For Kurda made an edited version of the live radio performance.

Listening Urgency – live radio performance by Hardi Kurda, with: Andre Damiao, live from São Paulo; Maximilian Glass, live from Leipzig; Kamil Korolczuk, live from Berlin; Hardi Kurda, live from London; Soheil Soheili, live from Teheran; Ralf Wendt, live from Halle; and with the voices of: I-ID from Teheran, Kani Kamil from London, Peshraw Mohammed from Berlin, and Niga Salam from Slemani.

Hardi Kurda is currently stipendiary of the Radio Art Residency, an international fellowship program by Radio Corax and the Goethe-Institut.

Show 789: “Hand in Hand with a stranger” by Laura Agnusdei (radioworm/klangendum)

Laura Agnusdei is an electroacoustic composer and saxophone player from Bologna (IT), classically trained, she also holds a Master in electronic music composition by The Institute of Sonology of The Hague (NL). Her compositions feature the saxophone as the main voice within sonic landscapes that shift between melodies and textures, the song form and improvisation, fusing acoustic, digital and analog sound sources. She is actually touring presenting her new album Laurisilva, six tracks that invite the listeners to explore an imaginary landscape made from sounds growing and layering like biological organisms within a forest. This work, as well as Laura’s debut ep Night/Lights, was released by London-based label The Tapeworm. Since 2016 her music has been presented in many venues and festivals such as Rewire, Dekmantel, EYE Filmmuseum (NL), Cafè Oto (UK), Node, Macao, MAST (IT).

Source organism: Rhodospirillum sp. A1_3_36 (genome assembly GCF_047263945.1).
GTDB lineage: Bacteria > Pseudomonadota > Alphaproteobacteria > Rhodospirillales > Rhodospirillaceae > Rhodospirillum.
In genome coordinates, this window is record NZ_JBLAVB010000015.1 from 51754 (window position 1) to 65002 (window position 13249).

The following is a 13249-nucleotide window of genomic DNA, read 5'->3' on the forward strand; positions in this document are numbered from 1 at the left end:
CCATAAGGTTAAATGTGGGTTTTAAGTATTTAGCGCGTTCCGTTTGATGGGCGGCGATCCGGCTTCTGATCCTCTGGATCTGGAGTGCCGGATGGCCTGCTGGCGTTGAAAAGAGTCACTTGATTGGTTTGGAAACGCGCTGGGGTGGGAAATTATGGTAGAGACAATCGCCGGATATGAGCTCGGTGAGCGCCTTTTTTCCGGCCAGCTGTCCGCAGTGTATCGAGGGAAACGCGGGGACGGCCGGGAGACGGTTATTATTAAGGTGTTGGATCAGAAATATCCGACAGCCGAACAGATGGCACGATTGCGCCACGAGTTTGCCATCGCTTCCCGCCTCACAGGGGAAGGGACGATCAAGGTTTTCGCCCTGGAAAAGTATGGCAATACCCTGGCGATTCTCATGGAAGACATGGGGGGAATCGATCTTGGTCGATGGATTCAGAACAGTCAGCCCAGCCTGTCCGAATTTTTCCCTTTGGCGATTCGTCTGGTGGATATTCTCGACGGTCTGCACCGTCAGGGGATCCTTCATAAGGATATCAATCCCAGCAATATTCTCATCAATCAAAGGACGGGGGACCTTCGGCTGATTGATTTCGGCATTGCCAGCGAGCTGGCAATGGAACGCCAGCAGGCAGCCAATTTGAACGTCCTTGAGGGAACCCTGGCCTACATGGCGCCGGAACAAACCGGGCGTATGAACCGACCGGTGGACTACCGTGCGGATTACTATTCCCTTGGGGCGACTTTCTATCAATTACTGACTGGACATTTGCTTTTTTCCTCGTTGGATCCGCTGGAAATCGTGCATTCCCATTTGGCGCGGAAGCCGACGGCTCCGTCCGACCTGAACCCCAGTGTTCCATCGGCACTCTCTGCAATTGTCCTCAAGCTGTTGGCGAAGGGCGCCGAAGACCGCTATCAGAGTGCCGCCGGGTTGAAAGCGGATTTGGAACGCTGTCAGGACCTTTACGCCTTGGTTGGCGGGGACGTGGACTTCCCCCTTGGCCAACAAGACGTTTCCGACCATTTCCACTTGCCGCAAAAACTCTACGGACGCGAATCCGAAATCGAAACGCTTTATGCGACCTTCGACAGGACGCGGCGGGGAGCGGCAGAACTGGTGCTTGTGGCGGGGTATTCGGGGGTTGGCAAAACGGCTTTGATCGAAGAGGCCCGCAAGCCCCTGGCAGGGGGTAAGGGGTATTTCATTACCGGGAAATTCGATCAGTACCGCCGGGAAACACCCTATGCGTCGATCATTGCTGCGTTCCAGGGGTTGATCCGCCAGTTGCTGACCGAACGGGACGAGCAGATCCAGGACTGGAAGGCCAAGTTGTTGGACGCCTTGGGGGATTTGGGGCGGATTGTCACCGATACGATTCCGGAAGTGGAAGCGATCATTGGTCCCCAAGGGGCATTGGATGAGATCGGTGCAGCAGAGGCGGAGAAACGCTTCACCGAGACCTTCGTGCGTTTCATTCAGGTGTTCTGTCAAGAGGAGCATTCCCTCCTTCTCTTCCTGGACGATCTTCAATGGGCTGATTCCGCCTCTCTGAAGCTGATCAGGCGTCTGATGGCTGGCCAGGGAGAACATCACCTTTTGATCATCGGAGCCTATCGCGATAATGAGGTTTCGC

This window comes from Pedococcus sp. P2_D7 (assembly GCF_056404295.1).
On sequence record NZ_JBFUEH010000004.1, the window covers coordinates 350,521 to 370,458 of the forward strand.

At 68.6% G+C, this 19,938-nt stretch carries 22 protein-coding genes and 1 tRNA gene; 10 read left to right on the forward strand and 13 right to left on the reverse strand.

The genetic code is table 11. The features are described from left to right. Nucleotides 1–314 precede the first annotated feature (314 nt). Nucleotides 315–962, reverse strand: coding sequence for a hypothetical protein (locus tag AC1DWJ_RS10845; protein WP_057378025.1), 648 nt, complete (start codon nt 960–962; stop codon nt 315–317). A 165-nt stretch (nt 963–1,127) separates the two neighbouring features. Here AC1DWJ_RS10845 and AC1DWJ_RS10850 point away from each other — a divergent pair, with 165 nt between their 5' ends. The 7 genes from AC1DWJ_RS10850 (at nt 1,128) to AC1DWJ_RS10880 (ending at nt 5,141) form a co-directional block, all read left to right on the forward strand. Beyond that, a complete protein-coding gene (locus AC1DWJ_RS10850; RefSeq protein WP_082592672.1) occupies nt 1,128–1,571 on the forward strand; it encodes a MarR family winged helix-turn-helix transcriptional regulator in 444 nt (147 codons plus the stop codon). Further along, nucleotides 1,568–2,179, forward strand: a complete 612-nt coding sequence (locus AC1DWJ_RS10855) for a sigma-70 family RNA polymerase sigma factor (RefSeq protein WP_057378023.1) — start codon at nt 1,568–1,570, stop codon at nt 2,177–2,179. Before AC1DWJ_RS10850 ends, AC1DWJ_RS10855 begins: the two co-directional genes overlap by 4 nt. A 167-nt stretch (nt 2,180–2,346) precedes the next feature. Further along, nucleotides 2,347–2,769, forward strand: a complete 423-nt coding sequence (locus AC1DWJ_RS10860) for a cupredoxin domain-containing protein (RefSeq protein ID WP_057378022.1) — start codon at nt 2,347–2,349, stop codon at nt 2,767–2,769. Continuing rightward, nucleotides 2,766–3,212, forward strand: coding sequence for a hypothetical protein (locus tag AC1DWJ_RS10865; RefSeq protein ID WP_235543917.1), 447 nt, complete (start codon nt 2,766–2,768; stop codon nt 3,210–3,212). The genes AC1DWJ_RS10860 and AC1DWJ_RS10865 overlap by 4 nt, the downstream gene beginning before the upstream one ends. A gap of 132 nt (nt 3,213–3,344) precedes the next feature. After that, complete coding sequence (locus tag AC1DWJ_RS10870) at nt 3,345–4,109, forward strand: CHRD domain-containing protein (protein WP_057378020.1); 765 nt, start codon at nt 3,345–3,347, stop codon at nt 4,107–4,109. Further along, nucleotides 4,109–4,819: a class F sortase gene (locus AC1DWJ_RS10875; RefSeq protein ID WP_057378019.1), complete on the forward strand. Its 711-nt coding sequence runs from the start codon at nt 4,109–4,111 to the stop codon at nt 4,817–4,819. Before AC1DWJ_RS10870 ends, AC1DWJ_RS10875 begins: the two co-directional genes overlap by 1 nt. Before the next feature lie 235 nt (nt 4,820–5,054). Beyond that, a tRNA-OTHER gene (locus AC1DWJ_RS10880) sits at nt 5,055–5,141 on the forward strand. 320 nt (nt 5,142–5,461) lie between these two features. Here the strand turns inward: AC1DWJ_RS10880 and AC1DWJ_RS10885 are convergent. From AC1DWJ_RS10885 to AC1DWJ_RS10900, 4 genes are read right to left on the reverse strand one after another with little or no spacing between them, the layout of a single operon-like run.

“Hand in Hand with a stranger” is a radio piece I composed partly during my residency at Worm Studios and partly during the Covid19 pandemic lockdown period. Inspired by the art of Lithuanian-American videomaker Jonas Mekas, its form is what we can describe as an audio-diary; a collection of personal thoughts, feelings, and small ordinary events that happened between January and March 2020, when I was touring South Italy and during my residency period in Rotterdam. Nevertheless, these sonic sketches are not presented in a chronological sequence but assembled freely to compose an intimate story where a state of displacement and loneliness triggers an intense and attentive relationship with the surrounding world.

More info on laura’s Worm-residency;

Show 788: “L’inconnu est notre forme” by Anaïs Denaux (Campus Paris)